At the time breaking was developing in New York, locking the The Robot were getting popular in southern California. During 1972 and '73 in Fresno, California, a small city halfway between Los Angeles and Dan Francisco, a black family of all boys were inventing something new of their own. They called their dance the Electric Boogaloo. Pistol Pete (who also starred in the film "Breaking" and was involved with Toni Basil and The Lockers and "Soul Train" in the early days) and his brothers had created The Electric Boogaloo by combining locking. The Robot, and the more smooth and controlled movements of mime. Instead of throwing their bodies in and out of control like locking, or in total hydraulic control like The Robot, they passed energy through their bodies popping and snapping elbows, wrists, necks, hips and just about all the body joints along the way. Electric Boogaloo was more like mime in the sense that it pantomimed a live wire of electrical current, but it still needed the control of The Robot to give it style. The Electric Boogaloo became big in San Francisco even before it hit Los Angeles but when it did hit L.A., the TV capital of the world, it was introduced through "Soul Train" as the new dance form and challenged the popularity of locking. The Electric Boogaloo (or Electric Boogie as it's called now) has since spread to New York as breaking later hit Los Angeles. It's interesting to see breaking and locking existing in the same sub-cultures. I think it's partly because they complement each other as opposites. The Electric Boogie is in control and tends to imitate the movements of nature like a lightning bolt or a rippling river, whereas breaking is more out of control and anti-nature or anti-gravitational like a flying saucer. Another reason they're done together with the same kids may also be that they're both competitive dances where dancers battle each other to determine who's best. "If my breaker can't beat you, my boogie can." They live in the same competitive atmosphere.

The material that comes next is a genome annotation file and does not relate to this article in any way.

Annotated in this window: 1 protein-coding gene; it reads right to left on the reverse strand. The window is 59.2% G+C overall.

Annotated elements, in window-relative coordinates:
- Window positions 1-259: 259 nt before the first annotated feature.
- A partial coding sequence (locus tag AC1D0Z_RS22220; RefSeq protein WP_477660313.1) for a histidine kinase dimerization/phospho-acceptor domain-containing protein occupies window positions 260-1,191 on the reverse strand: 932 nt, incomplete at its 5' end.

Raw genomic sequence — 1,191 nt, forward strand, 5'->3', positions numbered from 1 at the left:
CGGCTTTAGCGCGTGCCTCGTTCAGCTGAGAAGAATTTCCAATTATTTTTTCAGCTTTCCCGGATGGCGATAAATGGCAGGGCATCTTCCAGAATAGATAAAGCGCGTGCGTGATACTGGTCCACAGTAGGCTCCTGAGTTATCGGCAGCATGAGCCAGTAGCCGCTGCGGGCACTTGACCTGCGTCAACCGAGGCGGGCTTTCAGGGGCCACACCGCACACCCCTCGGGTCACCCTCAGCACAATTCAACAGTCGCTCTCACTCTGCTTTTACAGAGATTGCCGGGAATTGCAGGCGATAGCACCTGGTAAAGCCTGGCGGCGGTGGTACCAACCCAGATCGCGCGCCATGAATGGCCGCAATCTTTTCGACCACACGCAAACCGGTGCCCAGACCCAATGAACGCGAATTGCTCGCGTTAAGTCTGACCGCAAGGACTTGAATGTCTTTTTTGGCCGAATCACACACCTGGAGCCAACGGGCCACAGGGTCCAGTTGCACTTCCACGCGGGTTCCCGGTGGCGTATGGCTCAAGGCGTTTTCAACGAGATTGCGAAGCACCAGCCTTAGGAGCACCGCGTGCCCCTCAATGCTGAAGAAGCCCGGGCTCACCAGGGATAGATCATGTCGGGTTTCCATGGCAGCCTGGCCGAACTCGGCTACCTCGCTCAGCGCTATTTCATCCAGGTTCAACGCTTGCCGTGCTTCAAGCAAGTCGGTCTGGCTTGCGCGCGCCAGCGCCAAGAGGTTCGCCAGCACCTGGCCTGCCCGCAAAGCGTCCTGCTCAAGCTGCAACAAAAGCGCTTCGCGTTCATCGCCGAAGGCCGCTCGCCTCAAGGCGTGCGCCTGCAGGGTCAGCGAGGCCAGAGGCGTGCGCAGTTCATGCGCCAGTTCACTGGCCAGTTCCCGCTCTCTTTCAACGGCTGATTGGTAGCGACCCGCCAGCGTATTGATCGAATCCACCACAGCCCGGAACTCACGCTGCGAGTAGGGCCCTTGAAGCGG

Because of its competitive nature, I see Electric Boogie also becoming a competitive sport. This might seem odd because unlike breaking, it's hard to judge, but it will go the way of breaking because they have become inseparable in a cultural dance movement. It will evolve into a competitive thing.
Written by Michael Holman in early 80s.